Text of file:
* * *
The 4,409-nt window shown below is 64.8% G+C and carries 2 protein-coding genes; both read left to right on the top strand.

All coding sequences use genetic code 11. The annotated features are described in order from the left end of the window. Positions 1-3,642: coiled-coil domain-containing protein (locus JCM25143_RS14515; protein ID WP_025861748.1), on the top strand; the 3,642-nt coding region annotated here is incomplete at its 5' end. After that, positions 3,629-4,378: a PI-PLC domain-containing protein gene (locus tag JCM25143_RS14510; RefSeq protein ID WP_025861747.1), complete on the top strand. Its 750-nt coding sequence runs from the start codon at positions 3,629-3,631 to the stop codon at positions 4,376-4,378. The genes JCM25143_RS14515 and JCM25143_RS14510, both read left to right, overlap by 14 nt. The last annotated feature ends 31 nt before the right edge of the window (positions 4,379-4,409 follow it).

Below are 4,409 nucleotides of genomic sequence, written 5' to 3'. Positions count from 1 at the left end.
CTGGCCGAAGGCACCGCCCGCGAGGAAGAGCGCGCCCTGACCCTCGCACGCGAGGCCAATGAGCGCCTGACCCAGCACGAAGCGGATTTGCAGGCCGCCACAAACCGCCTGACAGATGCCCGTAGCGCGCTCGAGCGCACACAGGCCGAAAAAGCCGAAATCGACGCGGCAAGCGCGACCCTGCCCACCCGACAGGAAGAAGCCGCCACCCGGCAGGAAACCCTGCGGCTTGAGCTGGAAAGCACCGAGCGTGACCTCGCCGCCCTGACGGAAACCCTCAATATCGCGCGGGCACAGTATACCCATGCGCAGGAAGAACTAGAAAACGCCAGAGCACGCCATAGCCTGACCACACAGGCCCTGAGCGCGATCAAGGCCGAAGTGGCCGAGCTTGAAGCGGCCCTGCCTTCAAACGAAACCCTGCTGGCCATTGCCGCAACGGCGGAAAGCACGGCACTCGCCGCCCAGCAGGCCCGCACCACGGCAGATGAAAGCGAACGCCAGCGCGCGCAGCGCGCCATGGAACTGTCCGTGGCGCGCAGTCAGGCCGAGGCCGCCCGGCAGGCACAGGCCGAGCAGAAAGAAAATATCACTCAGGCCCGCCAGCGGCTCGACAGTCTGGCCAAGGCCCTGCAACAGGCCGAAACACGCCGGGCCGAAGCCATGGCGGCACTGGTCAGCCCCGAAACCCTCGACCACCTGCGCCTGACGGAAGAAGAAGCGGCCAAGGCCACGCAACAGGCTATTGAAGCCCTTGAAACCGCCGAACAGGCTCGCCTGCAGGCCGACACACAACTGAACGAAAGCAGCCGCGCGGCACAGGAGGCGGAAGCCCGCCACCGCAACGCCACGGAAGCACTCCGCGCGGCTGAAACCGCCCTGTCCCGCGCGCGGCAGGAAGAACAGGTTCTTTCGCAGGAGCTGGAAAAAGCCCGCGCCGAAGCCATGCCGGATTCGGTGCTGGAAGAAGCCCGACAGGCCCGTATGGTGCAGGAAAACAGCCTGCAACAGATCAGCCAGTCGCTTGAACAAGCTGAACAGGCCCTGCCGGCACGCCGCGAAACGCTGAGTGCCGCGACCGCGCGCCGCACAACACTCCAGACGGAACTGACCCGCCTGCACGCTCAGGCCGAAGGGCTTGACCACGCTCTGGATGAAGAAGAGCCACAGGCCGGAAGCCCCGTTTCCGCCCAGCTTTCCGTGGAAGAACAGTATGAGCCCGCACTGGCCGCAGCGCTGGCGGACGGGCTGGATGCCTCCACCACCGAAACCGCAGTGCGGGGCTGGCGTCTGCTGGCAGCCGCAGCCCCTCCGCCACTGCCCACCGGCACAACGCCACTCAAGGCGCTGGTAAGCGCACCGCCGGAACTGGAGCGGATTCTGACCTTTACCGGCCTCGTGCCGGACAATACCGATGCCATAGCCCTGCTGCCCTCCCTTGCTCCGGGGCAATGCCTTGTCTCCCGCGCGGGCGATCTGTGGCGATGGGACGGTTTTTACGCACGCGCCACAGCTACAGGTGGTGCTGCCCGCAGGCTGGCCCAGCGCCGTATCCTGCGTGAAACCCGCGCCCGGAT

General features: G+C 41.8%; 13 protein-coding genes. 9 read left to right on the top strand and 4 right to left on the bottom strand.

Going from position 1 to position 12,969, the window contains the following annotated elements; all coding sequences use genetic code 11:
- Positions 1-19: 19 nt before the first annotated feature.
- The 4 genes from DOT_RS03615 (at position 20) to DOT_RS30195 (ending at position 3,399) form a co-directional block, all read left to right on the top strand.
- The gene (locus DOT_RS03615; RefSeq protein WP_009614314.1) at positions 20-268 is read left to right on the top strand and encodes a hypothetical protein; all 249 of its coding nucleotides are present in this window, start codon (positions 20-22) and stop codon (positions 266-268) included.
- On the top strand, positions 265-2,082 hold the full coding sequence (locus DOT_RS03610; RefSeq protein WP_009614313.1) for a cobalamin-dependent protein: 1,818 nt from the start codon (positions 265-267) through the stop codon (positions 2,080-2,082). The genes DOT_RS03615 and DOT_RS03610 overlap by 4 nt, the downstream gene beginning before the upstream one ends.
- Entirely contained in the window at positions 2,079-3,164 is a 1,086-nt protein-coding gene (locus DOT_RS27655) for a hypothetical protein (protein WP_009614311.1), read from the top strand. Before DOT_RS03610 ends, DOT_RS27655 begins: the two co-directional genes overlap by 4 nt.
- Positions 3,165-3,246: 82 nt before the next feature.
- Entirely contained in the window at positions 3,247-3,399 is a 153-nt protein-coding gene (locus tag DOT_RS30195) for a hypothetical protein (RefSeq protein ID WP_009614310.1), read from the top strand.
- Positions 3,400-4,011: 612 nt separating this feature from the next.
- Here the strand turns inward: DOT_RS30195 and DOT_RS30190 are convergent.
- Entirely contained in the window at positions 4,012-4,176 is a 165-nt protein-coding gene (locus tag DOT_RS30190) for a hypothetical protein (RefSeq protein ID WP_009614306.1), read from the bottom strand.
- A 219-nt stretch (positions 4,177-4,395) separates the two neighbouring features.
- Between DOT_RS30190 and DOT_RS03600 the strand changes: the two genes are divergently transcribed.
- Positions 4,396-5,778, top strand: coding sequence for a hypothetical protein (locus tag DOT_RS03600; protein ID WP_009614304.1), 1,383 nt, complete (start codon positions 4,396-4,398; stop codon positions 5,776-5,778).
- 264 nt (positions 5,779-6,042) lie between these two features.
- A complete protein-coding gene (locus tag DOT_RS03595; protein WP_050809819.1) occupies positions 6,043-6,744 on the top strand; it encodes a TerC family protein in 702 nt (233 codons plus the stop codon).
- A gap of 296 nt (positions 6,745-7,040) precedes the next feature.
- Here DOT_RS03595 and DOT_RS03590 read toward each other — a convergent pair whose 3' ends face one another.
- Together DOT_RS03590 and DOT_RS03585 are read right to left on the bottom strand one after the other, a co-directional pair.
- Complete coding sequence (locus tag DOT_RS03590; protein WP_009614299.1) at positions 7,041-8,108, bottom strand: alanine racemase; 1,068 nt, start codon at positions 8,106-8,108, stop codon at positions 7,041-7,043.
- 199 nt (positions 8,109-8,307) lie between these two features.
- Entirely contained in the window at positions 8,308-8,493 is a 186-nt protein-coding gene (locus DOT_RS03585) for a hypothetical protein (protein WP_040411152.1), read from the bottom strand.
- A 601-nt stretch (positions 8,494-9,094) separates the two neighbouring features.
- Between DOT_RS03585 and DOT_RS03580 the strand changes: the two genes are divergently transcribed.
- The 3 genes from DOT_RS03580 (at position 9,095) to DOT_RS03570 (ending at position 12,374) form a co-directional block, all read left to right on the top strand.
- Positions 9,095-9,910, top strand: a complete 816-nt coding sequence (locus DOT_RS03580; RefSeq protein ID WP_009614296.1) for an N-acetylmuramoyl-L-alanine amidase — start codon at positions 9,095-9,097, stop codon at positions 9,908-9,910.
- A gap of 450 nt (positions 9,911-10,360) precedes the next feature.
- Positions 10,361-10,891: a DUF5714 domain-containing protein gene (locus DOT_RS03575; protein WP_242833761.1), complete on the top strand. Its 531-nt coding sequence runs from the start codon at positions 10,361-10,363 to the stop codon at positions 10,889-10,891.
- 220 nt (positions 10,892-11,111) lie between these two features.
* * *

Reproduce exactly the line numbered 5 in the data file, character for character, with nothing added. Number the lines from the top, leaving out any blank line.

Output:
General features: G+C 41.8%; 13 protein-coding genes. 9 read left to right on the top strand and 4 right to left on the bottom strand.